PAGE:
clock menu more-arrow no yes

If you thought solar was going to hurt utilities, get a load of solar+storage

Photorealistic rendering of solar+storage system.
Photorealistic rendering of solar+storage system.
(Shutterstock)

As I wrote in my previous post, power utilities are pushing back against rooftop solar, but by doing so they are only accelerating the development of solar+storage, which may prove to be an even bigger threat.

Residential solar+storage (my main focus in this post, rather than commercial or utility-scale versions) refers to a) an array of rooftop solar panels connected to b) some means of energy storage, usually a battery or batteries, controlled by c) smart software that enables the system to communicate with the grid.

Adding storage to solar radically expands its value — the whole is more than the sum of the parts. The ability to store energy gives the solar homeowner more control over her energy; she can shift her time of use, storing power when it's cheap and selling it when it's more expensive. And she can potentially participate in larger markets, as we'll see later.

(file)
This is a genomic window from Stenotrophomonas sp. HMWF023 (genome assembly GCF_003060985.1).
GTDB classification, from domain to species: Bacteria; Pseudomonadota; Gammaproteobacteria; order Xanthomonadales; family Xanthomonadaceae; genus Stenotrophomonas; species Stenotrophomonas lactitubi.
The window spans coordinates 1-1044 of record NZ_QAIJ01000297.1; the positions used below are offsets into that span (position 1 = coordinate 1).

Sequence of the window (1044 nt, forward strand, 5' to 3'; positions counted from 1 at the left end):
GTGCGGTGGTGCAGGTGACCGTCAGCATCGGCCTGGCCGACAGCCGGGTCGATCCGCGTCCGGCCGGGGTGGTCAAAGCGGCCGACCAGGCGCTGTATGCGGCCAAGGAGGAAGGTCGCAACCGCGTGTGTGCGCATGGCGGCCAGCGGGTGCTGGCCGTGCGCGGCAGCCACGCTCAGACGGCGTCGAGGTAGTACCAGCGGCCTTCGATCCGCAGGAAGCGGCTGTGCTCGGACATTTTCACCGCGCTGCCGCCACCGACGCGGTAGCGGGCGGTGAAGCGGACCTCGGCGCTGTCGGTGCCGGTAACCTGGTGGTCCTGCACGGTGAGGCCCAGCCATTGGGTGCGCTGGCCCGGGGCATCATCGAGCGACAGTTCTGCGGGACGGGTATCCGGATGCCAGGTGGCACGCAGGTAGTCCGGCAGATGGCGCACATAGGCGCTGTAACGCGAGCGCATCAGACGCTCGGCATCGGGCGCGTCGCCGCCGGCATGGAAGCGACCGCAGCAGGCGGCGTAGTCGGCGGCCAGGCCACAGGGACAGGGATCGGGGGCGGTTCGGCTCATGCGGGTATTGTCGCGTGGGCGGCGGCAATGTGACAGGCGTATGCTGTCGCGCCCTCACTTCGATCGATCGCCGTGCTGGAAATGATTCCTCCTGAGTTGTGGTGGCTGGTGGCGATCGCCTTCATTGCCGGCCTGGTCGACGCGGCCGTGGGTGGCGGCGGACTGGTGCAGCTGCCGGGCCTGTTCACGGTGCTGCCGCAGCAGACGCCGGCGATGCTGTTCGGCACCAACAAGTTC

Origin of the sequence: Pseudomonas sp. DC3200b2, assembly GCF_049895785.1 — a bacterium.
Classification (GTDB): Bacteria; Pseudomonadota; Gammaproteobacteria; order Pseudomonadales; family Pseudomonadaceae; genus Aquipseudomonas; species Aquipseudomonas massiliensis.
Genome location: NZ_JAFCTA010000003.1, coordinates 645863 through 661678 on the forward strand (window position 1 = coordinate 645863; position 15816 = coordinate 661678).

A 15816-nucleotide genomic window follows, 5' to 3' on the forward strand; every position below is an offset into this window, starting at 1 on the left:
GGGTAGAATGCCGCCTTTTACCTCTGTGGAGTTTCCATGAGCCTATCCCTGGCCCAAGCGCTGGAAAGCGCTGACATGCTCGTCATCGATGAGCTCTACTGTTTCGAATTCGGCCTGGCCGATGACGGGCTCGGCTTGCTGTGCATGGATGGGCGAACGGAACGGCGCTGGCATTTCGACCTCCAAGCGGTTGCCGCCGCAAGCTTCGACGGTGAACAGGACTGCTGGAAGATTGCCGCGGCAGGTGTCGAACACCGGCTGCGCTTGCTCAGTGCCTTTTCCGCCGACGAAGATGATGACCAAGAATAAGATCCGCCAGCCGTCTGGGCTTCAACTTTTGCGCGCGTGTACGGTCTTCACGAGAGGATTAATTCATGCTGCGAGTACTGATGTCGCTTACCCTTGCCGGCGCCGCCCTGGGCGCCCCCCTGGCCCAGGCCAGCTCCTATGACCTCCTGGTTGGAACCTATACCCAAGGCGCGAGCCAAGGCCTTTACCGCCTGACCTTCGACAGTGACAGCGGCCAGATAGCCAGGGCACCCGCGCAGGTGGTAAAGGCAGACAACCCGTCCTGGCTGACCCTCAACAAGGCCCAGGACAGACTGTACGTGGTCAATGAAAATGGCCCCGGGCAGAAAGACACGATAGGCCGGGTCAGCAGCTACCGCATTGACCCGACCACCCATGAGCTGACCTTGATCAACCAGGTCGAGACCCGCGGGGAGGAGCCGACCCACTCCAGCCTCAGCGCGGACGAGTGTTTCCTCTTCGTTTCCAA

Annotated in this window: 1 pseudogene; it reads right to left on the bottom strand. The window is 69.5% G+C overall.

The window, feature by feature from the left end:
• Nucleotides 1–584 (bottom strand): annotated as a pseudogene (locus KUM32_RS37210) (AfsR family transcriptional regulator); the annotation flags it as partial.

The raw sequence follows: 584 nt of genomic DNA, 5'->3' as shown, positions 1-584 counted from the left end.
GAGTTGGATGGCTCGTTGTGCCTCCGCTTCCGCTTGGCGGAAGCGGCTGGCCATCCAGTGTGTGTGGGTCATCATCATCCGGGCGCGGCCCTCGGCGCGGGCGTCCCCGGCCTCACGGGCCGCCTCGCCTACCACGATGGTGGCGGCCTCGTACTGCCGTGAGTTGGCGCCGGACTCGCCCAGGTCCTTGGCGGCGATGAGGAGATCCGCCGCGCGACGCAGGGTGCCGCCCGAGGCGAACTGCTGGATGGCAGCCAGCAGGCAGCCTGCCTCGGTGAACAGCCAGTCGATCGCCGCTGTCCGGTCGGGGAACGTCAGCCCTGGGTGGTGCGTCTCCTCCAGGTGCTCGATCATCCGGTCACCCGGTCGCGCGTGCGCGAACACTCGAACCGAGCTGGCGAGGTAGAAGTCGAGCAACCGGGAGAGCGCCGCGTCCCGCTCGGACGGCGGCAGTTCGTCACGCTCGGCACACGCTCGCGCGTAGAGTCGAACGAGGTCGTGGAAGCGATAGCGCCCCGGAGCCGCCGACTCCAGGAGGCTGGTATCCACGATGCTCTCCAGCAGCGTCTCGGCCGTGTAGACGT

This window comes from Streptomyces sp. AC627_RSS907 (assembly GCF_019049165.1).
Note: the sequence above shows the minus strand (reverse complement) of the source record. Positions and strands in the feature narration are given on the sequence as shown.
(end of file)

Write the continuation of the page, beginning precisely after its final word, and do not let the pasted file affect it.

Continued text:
It's pretty cool.

But it's also expensive as hell at the moment. The question is, how fast will solar+storage get cheaper and scale up? And how can that process be accelerated?

the garage of the future
In the future, every garage will have a mountain outside it.
Shutterstock

The value of solar+storage

When people think about solar+storage, their first question tends to be how much it costs. But the focus on cost — a single "levelized cost of energy" from solar+storage, in the jargon — can be very misleading, as this World Energy Council report emphasizes.

It makes more sense to approach it from the other end. Appreciating the value of solar+storage, the many different value streams it produces, will help us understand why the cost of solar+storage varies so much from place to place.